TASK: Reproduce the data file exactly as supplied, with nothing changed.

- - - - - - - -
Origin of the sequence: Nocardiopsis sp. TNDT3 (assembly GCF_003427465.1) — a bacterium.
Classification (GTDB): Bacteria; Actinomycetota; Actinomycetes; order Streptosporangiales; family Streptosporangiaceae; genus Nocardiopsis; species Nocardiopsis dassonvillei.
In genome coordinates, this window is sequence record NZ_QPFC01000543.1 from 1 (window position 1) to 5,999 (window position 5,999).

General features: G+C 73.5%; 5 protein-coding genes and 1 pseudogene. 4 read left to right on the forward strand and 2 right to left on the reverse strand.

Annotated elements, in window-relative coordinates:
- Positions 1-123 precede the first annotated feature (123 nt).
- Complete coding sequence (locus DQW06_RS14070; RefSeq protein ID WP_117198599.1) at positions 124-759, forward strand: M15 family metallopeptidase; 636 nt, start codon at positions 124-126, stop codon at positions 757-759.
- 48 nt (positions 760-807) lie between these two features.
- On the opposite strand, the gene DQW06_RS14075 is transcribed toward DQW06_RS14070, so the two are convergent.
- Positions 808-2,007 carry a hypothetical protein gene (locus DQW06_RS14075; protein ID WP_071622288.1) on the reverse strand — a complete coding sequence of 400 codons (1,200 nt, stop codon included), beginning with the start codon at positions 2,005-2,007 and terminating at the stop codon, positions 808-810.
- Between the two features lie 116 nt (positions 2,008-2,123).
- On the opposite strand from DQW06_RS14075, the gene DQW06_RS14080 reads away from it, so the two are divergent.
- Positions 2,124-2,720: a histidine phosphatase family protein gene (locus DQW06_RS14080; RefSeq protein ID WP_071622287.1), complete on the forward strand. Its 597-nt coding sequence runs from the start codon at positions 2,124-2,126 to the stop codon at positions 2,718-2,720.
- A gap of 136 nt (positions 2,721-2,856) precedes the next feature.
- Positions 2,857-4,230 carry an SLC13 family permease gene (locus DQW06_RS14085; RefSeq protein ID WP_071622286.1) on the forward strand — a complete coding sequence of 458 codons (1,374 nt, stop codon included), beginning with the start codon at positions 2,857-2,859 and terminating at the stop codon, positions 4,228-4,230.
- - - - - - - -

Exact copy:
Origin of the sequence: Nocardiopsis sp. TNDT3 (assembly GCF_003427465.1) — a bacterium.
Classification (GTDB): Bacteria; Actinomycetota; Actinomycetes; order Streptosporangiales; family Streptosporangiaceae; genus Nocardiopsis; species Nocardiopsis dassonvillei.
In genome coordinates, this window is sequence record NZ_QPFC01000543.1 from 1 (window position 1) to 5,999 (window position 5,999).

General features: G+C 73.5%; 5 protein-coding genes and 1 pseudogene. 4 read left to right on the forward strand and 2 right to left on the reverse strand.

Annotated elements, in window-relative coordinates:
- Positions 1-123 precede the first annotated feature (123 nt).
- Complete coding sequence (locus DQW06_RS14070; RefSeq protein ID WP_117198599.1) at positions 124-759, forward strand: M15 family metallopeptidase; 636 nt, start codon at positions 124-126, stop codon at positions 757-759.
- 48 nt (positions 760-807) lie between these two features.
- On the opposite strand, the gene DQW06_RS14075 is transcribed toward DQW06_RS14070, so the two are convergent.
- Positions 808-2,007 carry a hypothetical protein gene (locus DQW06_RS14075; protein ID WP_071622288.1) on the reverse strand — a complete coding sequence of 400 codons (1,200 nt, stop codon included), beginning with the start codon at positions 2,005-2,007 and terminating at the stop codon, positions 808-810.
- Between the two features lie 116 nt (positions 2,008-2,123).
- On the opposite strand from DQW06_RS14075, the gene DQW06_RS14080 reads away from it, so the two are divergent.
- Positions 2,124-2,720: a histidine phosphatase family protein gene (locus DQW06_RS14080; RefSeq protein ID WP_071622287.1), complete on the forward strand. Its 597-nt coding sequence runs from the start codon at positions 2,124-2,126 to the stop codon at positions 2,718-2,720.
- A gap of 136 nt (positions 2,721-2,856) precedes the next feature.
- Positions 2,857-4,230 carry an SLC13 family permease gene (locus DQW06_RS14085; RefSeq protein ID WP_071622286.1) on the forward strand — a complete coding sequence of 458 codons (1,374 nt, stop codon included), beginning with the start codon at positions 2,857-2,859 and terminating at the stop codon, positions 4,228-4,230.